A blue rubber band corrals a hodgepodge pile of papers: a map, a receipt, an itinerary, a ticket (or 10). I can’t read the writing on a bulk of them, and I can’t read the map (though I admit I probably couldn’t follow an American map either).
For once, though, I’m not worried about the language, the grammar or that I can’t comprehend any of it.
The allure is in the uncertainty.
I traveled to Turkey Jan. 9-24 with a group of 20 Drake University students, and “befuddlement” practically defined the experience.
“Wait, where are we going?” quickly proved the inquiry of the trip.
I rarely knew what I ate until I took a bite (and even then, I couldn’t label or pronounce it).
I can’t understand or speak Turkish.
Amid all the panic of experiencing a new continent, culture and language, I realized and embraced the beauty in the unexpected. And for a lifelong planner, color coder (Can I add that title to my resume?) and list enthusiast, departure from the orderly marked a frightening expedition into the unknown.
An unfamiliar language and culture weren’t big enough challenges for me, right?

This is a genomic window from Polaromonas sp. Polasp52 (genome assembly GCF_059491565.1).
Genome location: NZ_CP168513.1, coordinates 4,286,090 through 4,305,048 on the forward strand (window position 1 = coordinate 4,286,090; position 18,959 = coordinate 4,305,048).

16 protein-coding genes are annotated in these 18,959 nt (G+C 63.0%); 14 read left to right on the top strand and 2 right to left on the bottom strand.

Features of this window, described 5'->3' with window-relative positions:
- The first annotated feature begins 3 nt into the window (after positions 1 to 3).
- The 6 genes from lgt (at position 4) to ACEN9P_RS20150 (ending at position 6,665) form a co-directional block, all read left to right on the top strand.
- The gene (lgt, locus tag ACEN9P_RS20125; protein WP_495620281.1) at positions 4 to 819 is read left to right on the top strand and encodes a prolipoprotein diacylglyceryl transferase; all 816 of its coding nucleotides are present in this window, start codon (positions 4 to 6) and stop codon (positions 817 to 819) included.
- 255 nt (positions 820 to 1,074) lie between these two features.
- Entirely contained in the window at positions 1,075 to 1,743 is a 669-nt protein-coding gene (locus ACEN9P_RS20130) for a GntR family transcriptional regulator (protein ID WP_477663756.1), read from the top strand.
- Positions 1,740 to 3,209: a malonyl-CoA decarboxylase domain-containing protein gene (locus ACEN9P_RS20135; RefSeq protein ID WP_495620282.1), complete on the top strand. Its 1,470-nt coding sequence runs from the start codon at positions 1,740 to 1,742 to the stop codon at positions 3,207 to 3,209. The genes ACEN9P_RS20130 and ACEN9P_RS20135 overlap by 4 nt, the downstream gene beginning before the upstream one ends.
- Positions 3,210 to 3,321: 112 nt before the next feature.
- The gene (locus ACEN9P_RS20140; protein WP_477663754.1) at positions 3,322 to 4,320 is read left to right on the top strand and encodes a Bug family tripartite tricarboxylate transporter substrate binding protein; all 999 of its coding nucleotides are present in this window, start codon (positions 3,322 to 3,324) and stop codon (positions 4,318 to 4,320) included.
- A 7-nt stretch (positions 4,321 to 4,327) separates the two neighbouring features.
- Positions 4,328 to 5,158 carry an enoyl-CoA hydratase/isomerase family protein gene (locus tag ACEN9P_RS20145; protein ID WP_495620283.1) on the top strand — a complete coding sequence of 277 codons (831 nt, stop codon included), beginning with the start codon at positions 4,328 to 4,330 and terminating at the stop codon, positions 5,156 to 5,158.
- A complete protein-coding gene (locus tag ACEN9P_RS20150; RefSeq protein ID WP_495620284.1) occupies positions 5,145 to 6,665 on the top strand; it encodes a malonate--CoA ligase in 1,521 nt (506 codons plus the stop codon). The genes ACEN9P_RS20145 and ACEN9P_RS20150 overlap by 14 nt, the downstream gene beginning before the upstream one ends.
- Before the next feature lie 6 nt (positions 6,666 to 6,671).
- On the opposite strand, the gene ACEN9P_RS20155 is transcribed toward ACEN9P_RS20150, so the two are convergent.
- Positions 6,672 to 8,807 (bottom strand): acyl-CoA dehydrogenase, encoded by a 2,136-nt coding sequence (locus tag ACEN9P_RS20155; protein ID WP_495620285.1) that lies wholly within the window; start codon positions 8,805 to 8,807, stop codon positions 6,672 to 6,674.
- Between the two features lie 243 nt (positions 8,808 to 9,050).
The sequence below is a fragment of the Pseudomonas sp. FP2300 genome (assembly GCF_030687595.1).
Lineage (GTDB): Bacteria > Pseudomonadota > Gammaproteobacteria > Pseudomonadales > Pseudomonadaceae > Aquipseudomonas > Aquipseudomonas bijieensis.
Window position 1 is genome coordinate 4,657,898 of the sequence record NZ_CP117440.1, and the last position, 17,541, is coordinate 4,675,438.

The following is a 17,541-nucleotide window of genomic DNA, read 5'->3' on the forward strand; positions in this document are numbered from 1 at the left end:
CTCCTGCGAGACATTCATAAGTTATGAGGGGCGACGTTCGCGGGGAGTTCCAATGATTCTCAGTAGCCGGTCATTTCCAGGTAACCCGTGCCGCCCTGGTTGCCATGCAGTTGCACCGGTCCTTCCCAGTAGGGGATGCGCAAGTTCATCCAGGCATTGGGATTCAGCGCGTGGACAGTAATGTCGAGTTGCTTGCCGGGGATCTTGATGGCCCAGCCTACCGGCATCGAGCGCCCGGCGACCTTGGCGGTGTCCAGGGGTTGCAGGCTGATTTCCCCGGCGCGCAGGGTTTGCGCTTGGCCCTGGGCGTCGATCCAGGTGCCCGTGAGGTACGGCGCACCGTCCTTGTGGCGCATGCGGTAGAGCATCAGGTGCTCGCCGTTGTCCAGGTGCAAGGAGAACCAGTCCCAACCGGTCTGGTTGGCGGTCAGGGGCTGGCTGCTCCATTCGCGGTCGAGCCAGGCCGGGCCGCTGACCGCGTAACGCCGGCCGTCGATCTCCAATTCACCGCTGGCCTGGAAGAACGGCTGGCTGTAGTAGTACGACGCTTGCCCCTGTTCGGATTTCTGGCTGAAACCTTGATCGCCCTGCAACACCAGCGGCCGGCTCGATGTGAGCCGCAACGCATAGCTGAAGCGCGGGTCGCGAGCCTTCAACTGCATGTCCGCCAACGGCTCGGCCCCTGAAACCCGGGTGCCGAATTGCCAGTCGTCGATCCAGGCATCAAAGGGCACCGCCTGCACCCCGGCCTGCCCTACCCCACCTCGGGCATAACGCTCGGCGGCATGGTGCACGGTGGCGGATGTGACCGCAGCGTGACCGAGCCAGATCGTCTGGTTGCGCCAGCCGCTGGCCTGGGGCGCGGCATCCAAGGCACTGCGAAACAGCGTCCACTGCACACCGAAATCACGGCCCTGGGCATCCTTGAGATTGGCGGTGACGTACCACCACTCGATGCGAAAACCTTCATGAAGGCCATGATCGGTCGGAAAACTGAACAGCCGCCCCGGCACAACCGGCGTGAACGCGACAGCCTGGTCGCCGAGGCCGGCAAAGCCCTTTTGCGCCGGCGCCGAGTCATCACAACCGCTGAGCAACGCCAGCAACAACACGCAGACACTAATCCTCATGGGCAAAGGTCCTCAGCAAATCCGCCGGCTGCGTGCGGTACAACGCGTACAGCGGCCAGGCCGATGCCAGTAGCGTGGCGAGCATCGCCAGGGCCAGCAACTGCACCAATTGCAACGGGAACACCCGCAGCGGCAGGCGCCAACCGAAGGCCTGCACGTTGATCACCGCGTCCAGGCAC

When I buried my marker collection (for color-coding, duh) in my backpack and ignored the nagging, “Where are we going?” in my mind, I finally experienced Turkey.
I toured Hagia Sophia. I tried lamb. I learned a little bit of the language. I met a great friend whom I’ll never forget (and who I hope won’t forget that chatty Iowa girl with a love of language and a fear of Istanbul traffic).
As I organize each ticket, map, receipt and itinerary by date (Hey, I can’t abandon organization completely — we’ve been together a long time), I relive my time in Turkey. But more importantly, I relive the mildly alarming, ultimately intoxicating feeling of letting go. The feeling of a worthwhile “experience.”